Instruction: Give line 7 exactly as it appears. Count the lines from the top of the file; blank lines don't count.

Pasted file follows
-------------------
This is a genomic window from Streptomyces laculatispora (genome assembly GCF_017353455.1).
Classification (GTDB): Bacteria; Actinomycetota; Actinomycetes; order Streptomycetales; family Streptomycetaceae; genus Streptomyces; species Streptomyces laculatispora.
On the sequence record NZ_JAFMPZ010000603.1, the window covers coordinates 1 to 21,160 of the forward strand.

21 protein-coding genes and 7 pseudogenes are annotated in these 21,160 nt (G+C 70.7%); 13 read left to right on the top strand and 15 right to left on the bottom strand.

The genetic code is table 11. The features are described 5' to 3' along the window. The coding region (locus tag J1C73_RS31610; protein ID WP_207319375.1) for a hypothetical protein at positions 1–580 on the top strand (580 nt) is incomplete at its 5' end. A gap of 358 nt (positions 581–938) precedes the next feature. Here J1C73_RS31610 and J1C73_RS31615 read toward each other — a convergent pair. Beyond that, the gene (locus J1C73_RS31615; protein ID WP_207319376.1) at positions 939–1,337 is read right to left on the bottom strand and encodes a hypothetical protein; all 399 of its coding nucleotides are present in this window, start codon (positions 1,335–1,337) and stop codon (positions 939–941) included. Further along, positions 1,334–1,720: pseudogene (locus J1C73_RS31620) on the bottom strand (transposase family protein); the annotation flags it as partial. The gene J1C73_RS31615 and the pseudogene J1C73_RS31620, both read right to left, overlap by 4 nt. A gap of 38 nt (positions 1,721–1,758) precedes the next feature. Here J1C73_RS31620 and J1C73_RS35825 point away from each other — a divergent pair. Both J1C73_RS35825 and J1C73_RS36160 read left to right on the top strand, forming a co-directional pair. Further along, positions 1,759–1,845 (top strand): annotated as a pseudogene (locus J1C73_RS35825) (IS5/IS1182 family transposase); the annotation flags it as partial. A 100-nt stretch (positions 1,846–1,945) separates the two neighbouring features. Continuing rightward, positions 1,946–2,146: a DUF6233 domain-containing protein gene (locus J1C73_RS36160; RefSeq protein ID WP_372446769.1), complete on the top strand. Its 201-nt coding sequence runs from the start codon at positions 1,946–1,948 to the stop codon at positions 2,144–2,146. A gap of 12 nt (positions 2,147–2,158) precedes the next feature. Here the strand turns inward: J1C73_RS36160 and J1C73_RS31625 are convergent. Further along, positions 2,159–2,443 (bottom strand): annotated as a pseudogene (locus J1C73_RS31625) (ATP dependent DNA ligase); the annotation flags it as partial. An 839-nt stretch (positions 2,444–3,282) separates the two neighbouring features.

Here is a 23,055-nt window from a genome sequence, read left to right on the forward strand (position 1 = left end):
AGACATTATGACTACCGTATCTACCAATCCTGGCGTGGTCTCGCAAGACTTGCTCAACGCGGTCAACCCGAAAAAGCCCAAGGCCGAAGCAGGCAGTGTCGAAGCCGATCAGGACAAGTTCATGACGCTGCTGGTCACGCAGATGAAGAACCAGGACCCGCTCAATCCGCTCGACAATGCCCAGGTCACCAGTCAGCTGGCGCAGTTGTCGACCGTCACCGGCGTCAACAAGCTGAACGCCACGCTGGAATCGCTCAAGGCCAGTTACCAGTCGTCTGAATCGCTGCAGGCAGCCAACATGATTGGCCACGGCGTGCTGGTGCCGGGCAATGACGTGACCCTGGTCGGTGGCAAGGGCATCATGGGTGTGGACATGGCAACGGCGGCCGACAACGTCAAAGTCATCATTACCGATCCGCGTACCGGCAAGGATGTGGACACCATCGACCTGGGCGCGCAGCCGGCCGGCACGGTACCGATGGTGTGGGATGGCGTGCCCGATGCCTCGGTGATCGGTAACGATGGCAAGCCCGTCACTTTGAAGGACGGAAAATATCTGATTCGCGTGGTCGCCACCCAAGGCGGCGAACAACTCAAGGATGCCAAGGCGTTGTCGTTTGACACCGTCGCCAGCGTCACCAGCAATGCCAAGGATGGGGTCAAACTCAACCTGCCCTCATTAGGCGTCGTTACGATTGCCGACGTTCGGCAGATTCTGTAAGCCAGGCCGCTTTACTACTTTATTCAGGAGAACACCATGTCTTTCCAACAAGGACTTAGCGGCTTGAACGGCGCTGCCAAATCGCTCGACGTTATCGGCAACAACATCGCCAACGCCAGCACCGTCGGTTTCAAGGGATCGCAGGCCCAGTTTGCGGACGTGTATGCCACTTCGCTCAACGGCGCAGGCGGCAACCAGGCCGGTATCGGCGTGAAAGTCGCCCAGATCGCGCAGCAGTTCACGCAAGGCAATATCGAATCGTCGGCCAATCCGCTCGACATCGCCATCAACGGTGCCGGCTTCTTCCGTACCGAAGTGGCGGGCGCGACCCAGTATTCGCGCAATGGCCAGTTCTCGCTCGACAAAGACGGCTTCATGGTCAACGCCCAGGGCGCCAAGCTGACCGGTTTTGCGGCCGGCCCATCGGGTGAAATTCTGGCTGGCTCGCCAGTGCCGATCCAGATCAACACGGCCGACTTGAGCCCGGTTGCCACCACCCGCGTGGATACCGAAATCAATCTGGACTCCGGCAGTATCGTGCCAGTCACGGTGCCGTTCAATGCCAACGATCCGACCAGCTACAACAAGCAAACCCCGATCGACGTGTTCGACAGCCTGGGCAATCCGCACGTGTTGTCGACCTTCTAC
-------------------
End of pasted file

AGACATTATGACTACCGTATCTACCAATCCTGGCGTGGTCTCGCAAGACTTGCTCAACGCGGTCAACCCGAAAAAGCCCAAGGCCGAAGCAGGCAGTGTCGAAGCCGATCAGGACAAGTTCATGACGCTGCTGGTCACGCAGATGAAGAACCAGGACCCGCTCAATCCGCTCGACAATGCCCAGGTCACCAGTCAGCTGGCGCAGTTGTCGACCGTCACCGGCGTCAACAAGCTGAACGCCACGCTGGAATCGCTCAAGGCCAGTTACCAGTCGTCTGAATCGCTGCAGGCAGCCAACATGATTGGCCACGGCGTGCTGGTGCCGGGCAATGACGTGACCCTGGTCGGTGGCAAGGGCATCATGGGTGTGGACATGGCAACGGCGGCCGACAACGTCAAAGTCATCATTACCGATCCGCGTACCGGCAAGGATGTGGACACCATCGACCTGGGCGCGCAGCCGGCCGGCACGGTACCGATGGTGTGGGATGGCGTGCCCGATGCCTCGGTGATCGGTAACGATGGCAAGCCCGTCACTTTGAAGGACGGAAAATATCTGATTCGCGTGGTCGCCACCCAAGGCGGCGAACAACTCAAGGATGCCAAGGCGTTGTCGTTTGACACCGTCGCCAGCGTCACCAGCAATGCCAAGGATGGGGTCAAACTCAACCTGCCCTCATTAGGCGTCGTTACGATTGCCGACGTTCGGCAGATTCTGTAAGCCAGGCCGCTTTACTACTTTATTCAGGAGAACACCATGTCTTTCCAACAAGGACTTAGCGGCTTGAACGGCGCTGCCAAATCGCTCGACGTTATCGGCAACAACATCGCCAACGCCAGCACCGTCGGTTTCAAGGGATCGCAGGCCCAGTTTGCGGACGTGTATGCCACTTCGCTCAACGGCGCAGGCGGCAACCAGGCCGGTATCGGCGTGAAAGTCGCCCAGATCGCGCAGCAGTTCACGCAAGGCAATATCGAATCGTCGGCCAATCCGCTCGACATCGCCATCAACGGTGCCGGCTTCTTCCGTACCGAAGTGGCGGGCGCGACCCAGTATTCGCGCAATGGCCAGTTCTCGCTCGACAAAGACGGCTTCATGGTCAACGCCCAGGGCGCCAAGCTGACCGGTTTTGCGGCCGGCCCATCGGGTGAAATTCTGGCTGGCTCGCCAGTGCCGATCCAGATCAACACGGCCGACTTGAGCCCGGTTGCCACCACCCGCGTGGATACCGAAATCAATCTGGACTCCGGCAGTATCGTGCCAGTCACGGTGCCGTTCAATGCCAACGATCCGACCAGCTACAACAAGCAAACCCCGATCGACGTGTTCGACAGCCTGGGCAATCCGCACGTGTTGTCGACCTTCTAC